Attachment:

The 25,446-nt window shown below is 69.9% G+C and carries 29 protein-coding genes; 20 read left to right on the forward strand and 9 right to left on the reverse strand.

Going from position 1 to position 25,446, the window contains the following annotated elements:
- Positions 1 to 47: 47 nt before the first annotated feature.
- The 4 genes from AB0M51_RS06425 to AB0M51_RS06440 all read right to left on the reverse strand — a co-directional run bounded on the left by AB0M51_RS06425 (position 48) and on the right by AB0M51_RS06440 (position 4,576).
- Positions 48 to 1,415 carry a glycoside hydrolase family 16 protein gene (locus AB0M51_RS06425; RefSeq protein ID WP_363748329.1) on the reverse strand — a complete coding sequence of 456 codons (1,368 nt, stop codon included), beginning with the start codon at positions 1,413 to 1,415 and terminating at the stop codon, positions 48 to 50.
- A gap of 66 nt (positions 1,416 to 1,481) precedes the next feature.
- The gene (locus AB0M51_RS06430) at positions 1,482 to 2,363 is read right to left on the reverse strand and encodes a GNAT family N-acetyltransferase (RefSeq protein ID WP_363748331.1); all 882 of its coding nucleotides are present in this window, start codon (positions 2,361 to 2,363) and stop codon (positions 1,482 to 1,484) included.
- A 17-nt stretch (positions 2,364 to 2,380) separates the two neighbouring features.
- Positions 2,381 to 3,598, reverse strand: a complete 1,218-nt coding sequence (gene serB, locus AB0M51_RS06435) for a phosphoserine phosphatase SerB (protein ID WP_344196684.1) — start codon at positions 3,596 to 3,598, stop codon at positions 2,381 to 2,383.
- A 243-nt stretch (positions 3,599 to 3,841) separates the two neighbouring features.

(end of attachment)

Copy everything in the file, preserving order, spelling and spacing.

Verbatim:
The 25,446-nt window shown below is 69.9% G+C and carries 29 protein-coding genes; 20 read left to right on the forward strand and 9 right to left on the reverse strand.

Going from position 1 to position 25,446, the window contains the following annotated elements:
- Positions 1 to 47: 47 nt before the first annotated feature.
- The 4 genes from AB0M51_RS06425 to AB0M51_RS06440 all read right to left on the reverse strand — a co-directional run bounded on the left by AB0M51_RS06425 (position 48) and on the right by AB0M51_RS06440 (position 4,576).
- Positions 48 to 1,415 carry a glycoside hydrolase family 16 protein gene (locus AB0M51_RS06425; RefSeq protein ID WP_363748329.1) on the reverse strand — a complete coding sequence of 456 codons (1,368 nt, stop codon included), beginning with the start codon at positions 1,413 to 1,415 and terminating at the stop codon, positions 48 to 50.
- A gap of 66 nt (positions 1,416 to 1,481) precedes the next feature.
- The gene (locus AB0M51_RS06430) at positions 1,482 to 2,363 is read right to left on the reverse strand and encodes a GNAT family N-acetyltransferase (RefSeq protein ID WP_363748331.1); all 882 of its coding nucleotides are present in this window, start codon (positions 2,361 to 2,363) and stop codon (positions 1,482 to 1,484) included.
- A 17-nt stretch (positions 2,364 to 2,380) separates the two neighbouring features.
- Positions 2,381 to 3,598, reverse strand: a complete 1,218-nt coding sequence (gene serB, locus AB0M51_RS06435) for a phosphoserine phosphatase SerB (protein ID WP_344196684.1) — start codon at positions 3,596 to 3,598, stop codon at positions 2,381 to 2,383.
- A 243-nt stretch (positions 3,599 to 3,841) separates the two neighbouring features.